DIRECTOR: Peter Watkins | WRITERS: Norman Bogner, Johnny Speight, Peter Watkins | CAST: Paul Jones, Jean Shrimpton, Mark London | UK
I don’t think I’m especially badly versed in 1960s films and pop culture history, but for reasons I can’t fathom I had never even heard of Privilege or of its director Peter Watkins until about a week ago. I find this particularly surprising given the subject matter of the film and the way Peter Watkins chose to tell it. Briefly stated, Privilege is a faux documentary set in the dystopian Britain of the near-future 1970s. Steven Shorter (played by Manfred Man lead singer Paul Jones), the world’s greatest pop star, is completely under the control of his management team who decide to collaborate with Britain’s new coalition government and the Church of England to turn Shorter into a messianic figure whose message is conformity and uncomplaining consumerism. During his transformation into a messiah figure Shorter starts to rebel; in that he is helped by a woman (played by the 1960s iconic supermodel Jean Shrimpton) who was hired ostensibly to paint his portrait but is actually there to provide female companionship while spying on him for his masters.
Put like that, Privilege sounds like a run of the mill 1960s ode to the counterculture, and it is to a certain extent, but Privilege isn’t just a quaint period piece. The movie is incredibly prescient about the issue of corporate and government cooptation of pop culture for its own uses. Steven Shorter isn’t just the object of Beatlemania-like devotion by his fans, he’s an extraordinarily powerful brand used to sell everything from apples to discotheques, kitchen appliances to weekly attendance at church. Aspects of Shorter’s commercial appeal and power that must have seemed outlandish to a 1967 audience don’t look odd at all in 2012.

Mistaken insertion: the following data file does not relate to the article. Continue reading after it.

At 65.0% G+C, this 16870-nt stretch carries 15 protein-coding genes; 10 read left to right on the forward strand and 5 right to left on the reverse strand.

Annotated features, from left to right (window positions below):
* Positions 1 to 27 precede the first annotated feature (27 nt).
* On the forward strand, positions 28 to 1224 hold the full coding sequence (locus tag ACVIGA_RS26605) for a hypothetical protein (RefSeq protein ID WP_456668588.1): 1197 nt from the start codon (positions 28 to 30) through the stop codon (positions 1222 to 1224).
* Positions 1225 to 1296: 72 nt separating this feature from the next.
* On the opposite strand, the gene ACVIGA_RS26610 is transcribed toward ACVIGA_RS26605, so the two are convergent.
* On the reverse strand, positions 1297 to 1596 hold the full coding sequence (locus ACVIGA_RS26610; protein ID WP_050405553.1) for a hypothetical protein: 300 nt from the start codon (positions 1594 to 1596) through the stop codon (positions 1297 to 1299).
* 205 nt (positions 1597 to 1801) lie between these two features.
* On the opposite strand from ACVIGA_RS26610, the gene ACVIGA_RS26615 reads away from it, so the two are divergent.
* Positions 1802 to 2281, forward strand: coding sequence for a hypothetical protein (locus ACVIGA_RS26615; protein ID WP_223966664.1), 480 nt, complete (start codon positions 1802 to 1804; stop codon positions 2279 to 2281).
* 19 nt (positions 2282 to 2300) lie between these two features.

One aspect of the movie that I found quite interesting — and I’d have to watch the film a few more times to want to really run with this idea — is that the Steven Shorter who dominates world pop culture at the beginning of the film is sort of an inverse Jim Morrison. Paul Jones’s good looks play a part in that, but his Steven Shorter is blondish and creamy skinned, vaguely effeminate and decidedly a masochist in his Theater of Cruelty stage act (that’s another thing: his act is a theatricalized spectacle) to Jim Morrison’s dark-haired, leather-clad, aggressively masculine sadist — or if not sadist exactly, top. But when his management team in consort with the government and the church coopt his image and change it to suit their own interests, Shorter’s persona becomes an actor rather than someone acted on. And certainly nothing could be more different from the handcuffed Shorter at the beginning whose song pleads with the audience to set him free as his own go-go boy dancers, dressed as policemen, beat him to a bloody pulp than the coopted Shorter at the end who gives a Nazi salute in his Nuremberg Rally-inspired arena rock show.
I loved how Peter Watkins directed the movie. Although it’s a fictional documentary — complete with cinema-verite-style footage, grainy blowups of stills, and so on — and despite the fact that some of it is quite funny, Privilege is not a mockumentary. Paul Jones is perfect in his numbed affectlessness and Jean Shrimpton is like Julie Christie’s younger and much prettier sister who can sort of act. The movie spawned one fairly major and one minor hit at the time (I remember the minor hit, “Set Me Free”, which was covered by Patti Smith in the late 1970s).